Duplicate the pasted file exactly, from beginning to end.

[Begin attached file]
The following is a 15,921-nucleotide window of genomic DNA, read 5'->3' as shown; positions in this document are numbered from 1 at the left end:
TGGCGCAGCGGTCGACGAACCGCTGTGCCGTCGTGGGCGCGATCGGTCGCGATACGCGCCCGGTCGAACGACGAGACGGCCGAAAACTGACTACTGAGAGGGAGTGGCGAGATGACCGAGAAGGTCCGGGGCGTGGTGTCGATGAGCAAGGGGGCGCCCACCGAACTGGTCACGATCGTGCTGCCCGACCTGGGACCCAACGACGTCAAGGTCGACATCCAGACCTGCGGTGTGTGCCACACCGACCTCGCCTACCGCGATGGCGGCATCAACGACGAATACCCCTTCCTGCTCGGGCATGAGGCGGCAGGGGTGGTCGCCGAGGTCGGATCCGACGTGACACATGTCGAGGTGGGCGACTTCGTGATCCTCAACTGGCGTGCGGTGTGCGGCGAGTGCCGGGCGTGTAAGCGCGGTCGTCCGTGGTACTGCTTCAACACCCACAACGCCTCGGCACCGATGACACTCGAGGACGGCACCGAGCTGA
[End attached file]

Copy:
The following is a 15,921-nucleotide window of genomic DNA, read 5'->3' as shown; positions in this document are numbered from 1 at the left end:
TGGCGCAGCGGTCGACGAACCGCTGTGCCGTCGTGGGCGCGATCGGTCGCGATACGCGCCCGGTCGAACGACGAGACGGCCGAAAACTGACTACTGAGAGGGAGTGGCGAGATGACCGAGAAGGTCCGGGGCGTGGTGTCGATGAGCAAGGGGGCGCCCACCGAACTGGTCACGATCGTGCTGCCCGACCTGGGACCCAACGACGTCAAGGTCGACATCCAGACCTGCGGTGTGTGCCACACCGACCTCGCCTACCGCGATGGCGGCATCAACGACGAATACCCCTTCCTGCTCGGGCATGAGGCGGCAGGGGTGGTCGCCGAGGTCGGATCCGACGTGACACATGTCGAGGTGGGCGACTTCGTGATCCTCAACTGGCGTGCGGTGTGCGGCGAGTGCCGGGCGTGTAAGCGCGGTCGTCCGTGGTACTGCTTCAACACCCACAACGCCTCGGCACCGATGACACTCGAGGACGGCACCGAGCTGA